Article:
vantages of such a change, the Tech- gious leader of more than 1,5
nic presents. the opinions of Charles byterian students, and of a la
F. Kettering, vice-president in charge dent membership.
of research, General Motors, Harvey Reverend Lemon is a gra
Merker, plant superintendent of Huron College, and has ai
Parke Davis, William B. Stout, pr degree from Princeton. Afte
dent of the Stout Engineering Lab- ating from Union Theological
oratories and a statement from the ary in 1915, he has been a
Dean G.M.Butler of the University contributor to "The. Christia
of. Arizona college of engineering. tury" magazine.
Of general interest is an editorial
proposing a change in the present Hoyer To Start Cast
system of football ticket allotment to
insure upperclassmen of the better After Final Audi
seats.
Also included will be technical fea- After one final session of a
tures on "Evolution of Wing Design" today, Roy Hoyer, director
by Alston B. Mickle, '40E, "Cutting Union Opera, will begin selec
Fluids" by Prof. Orlan W. Boston of cast for the production to b
the metal processing department and Feb. 28 to March 2 at the Lyd
"Arc Welding" by Prof. Frank A. delssohn Theatre.
Mickle of the ;mechanical engineer- Director Hoyer will give pri
ing department. ditions for singing, dancinga
Be A Goodfellow ing- parts from 7 to 9 p.m.t
the Union. The room numbe
N orthw estern posted on the Union bulletin
The first steps of casting
gin tomororw. At 9 p.m. t
To Debate Here call will be issued for parts
comedy chorus. Half of the n
have thus far qualified forl
Varsity Squad Will Close the chorus will try out at 9,
others, at 10 p.m. in the Un
1939 Season Tomorrow rehearsal of members of the
chorus will be held at 11 p.m,
Michigan varsity debaters will meet Be A Goodfellow -
Northwestern in the season's final
non-decision contest on the railroad Concert Band 0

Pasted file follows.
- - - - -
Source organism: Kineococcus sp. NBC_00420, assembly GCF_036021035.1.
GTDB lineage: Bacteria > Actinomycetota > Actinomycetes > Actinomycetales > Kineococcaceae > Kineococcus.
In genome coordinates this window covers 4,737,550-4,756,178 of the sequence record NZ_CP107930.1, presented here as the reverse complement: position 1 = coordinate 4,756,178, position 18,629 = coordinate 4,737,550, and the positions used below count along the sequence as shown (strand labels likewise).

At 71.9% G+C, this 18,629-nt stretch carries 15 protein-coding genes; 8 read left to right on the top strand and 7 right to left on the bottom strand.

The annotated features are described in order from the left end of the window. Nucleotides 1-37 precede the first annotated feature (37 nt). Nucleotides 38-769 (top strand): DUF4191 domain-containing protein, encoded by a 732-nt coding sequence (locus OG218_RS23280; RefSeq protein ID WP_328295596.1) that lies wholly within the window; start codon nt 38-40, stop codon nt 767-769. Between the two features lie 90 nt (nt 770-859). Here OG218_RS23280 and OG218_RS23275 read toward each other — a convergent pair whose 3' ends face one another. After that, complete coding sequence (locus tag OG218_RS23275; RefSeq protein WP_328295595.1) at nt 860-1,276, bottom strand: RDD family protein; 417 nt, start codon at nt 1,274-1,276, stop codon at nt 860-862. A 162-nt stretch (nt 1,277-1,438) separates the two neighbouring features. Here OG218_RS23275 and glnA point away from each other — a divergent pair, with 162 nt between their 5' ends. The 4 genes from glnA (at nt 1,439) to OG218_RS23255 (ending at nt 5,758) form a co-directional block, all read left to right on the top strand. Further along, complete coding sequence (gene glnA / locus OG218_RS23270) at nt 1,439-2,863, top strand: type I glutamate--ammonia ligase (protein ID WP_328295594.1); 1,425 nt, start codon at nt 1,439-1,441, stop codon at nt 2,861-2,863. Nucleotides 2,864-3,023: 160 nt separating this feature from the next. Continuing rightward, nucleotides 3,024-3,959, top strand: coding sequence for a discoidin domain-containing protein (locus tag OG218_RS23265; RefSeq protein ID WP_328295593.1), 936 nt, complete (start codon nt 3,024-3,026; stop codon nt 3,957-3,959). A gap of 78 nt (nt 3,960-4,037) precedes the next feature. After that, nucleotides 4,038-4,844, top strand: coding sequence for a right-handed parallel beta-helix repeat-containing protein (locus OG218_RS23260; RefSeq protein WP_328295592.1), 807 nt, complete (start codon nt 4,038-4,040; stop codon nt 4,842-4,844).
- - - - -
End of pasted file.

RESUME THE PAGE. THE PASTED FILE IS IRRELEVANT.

question at 8 p.m. tomorrow in the
North Lounge of the Union. Special__Prop
Edgar Clinton, '41 and John Huston,
'41, will take the affirmative of the The University Concert Ba
topic, "Resolved: That the Federal present a concert consisting o
Government Should Own and Oper- cal and semi-classical selec
ate the Railroads." 8 p.m. today in the Union B
The Union Executive Council under The program is sponsored byt

Prof.
To

White Gives Address
59 New Members

today in
r will be
board.
will be-
the first
in the
men who
parts in
and the
nion. A
"pony"
Z.
ffers
gram
and will
f classi-
tions at
allroom.
the Fac-

E

Campus Organizations Pledge
Support To Wmter Wonderland'

Fifty-nine initiates of Phi Kappa
Phi, national scholastic honor so-
ciety, were formally installed at the
annual initiation and dinner held in
the Union yesterday. Phi Kappa Phi
is unique in the fact that its members
are selected from all of the graduate
and undergraduate schools of the
university.
Following the dinner two initiates
from the School of Music entertained
with musical selections. Derhua
Skinner played "Unser dummer Pro-
bel meint" from Mozart's "Varia-
tions," and Kathleen Rinck played
Beethoven's Sonata Op. 57, "Allegro
Assai."
Dr. Warren E. Forsythe, president,
conducted the initiation ceremony
following Dean Alice C. Lloyd's pre-
sentation. Prof. Leslie A. White, act-
ing chairman of the anthropology
department, guest speaker, addressed
the group on "The Science of Cul-
ture," which centered around the
question of why peoples behave as
they do.
Be A Goodfellow
Union To Sponsor
New Bridge Series
First of the regular Union spon-
sored bridge tournaments will be held
at 7 p.m. tomorrow in Room 304 of
the Union, according to Irl Brent,
'41E, in charge of the program. The
tournaments are held weekly, the
evening's high scoring receiving a free
pass to a Union dance.
Entry blanks for Tuesday's all cam-
pus event must be filled out by 5 p.m.
of the day of the tournament, Brent

More than 28 campus organizations
have pledged their support in a cam-
paign to sell 6,000 tickets for "Winter
Wonderaland," 12th annual Soph
Cabaret to be held Friday and Satur-
day at the League, according to Rose-
bud Scott, '42, ticket chairman..
With opportunities for necessary
corrective treatment for crippled in-
digent children curtailed at the Uni-
versity Hospital and 70 other State
institutions, the need for funds is
more pressing than it has ever been
before, Carl Petersen, '40, chairman
of the Cripnled Children's Benefit

is five years old and has a bilateral
clubfoot. This deformity has been
over-corrected by means of a cast,
Petersen said, and is now ready for
operative procedure. Unless the
necessary corrective operation is un-
dertaken, Johnny's feet will continue
to grow in deformity, he said.
It is for cases like this that funds
are being solicited, Petersen said.
Campus and local groups have been
asked to cooperate "100 per cent" in
making this project a concrete form
of expressing community sympathy